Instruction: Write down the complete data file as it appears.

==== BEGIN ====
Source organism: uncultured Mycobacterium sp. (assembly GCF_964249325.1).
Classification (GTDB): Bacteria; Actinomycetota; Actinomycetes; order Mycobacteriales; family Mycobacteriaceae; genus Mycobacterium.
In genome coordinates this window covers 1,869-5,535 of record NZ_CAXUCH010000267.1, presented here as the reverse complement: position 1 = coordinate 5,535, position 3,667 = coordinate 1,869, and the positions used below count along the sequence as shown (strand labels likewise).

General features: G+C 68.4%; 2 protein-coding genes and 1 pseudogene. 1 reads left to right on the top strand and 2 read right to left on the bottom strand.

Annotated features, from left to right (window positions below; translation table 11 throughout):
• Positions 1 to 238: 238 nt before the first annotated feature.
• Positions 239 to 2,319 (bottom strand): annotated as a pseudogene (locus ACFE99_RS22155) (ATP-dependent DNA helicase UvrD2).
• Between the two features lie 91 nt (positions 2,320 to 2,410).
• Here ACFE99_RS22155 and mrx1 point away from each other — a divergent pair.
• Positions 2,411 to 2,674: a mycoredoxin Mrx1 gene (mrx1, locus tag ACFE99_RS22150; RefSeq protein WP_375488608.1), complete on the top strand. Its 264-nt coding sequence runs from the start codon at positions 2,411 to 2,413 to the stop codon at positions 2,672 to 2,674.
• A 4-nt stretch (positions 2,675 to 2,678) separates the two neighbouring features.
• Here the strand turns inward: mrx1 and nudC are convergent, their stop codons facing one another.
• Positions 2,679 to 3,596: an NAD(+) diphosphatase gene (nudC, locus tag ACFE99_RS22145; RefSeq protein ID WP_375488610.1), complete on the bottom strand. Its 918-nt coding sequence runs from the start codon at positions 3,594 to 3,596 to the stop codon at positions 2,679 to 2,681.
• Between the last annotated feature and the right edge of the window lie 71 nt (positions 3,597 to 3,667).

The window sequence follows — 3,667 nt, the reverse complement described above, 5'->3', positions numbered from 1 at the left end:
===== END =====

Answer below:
Source organism: uncultured Mycobacterium sp. (assembly GCF_964249325.1).
Classification (GTDB): Bacteria; Actinomycetota; Actinomycetes; order Mycobacteriales; family Mycobacteriaceae; genus Mycobacterium.
In genome coordinates this window covers 1,869-5,535 of record NZ_CAXUCH010000267.1, presented here as the reverse complement: position 1 = coordinate 5,535, position 3,667 = coordinate 1,869, and the positions used below count along the sequence as shown (strand labels likewise).

General features: G+C 68.4%; 2 protein-coding genes and 1 pseudogene. 1 reads left to right on the top strand and 2 read right to left on the bottom strand.

Annotated features, from left to right (window positions below; translation table 11 throughout):
• Positions 1 to 238: 238 nt before the first annotated feature.
• Positions 239 to 2,319 (bottom strand): annotated as a pseudogene (locus ACFE99_RS22155) (ATP-dependent DNA helicase UvrD2).
• Between the two features lie 91 nt (positions 2,320 to 2,410).
• Here ACFE99_RS22155 and mrx1 point away from each other — a divergent pair.
• Positions 2,411 to 2,674: a mycoredoxin Mrx1 gene (mrx1, locus tag ACFE99_RS22150; RefSeq protein WP_375488608.1), complete on the top strand. Its 264-nt coding sequence runs from the start codon at positions 2,411 to 2,413 to the stop codon at positions 2,672 to 2,674.
• A 4-nt stretch (positions 2,675 to 2,678) separates the two neighbouring features.
• Here the strand turns inward: mrx1 and nudC are convergent, their stop codons facing one another.
• Positions 2,679 to 3,596: an NAD(+) diphosphatase gene (nudC, locus tag ACFE99_RS22145; RefSeq protein ID WP_375488610.1), complete on the bottom strand. Its 918-nt coding sequence runs from the start codon at positions 3,594 to 3,596 to the stop codon at positions 2,679 to 2,681.
• Between the last annotated feature and the right edge of the window lie 71 nt (positions 3,597 to 3,667).

The window sequence follows — 3,667 nt, the reverse complement described above, 5'->3', positions numbered from 1 at the left end: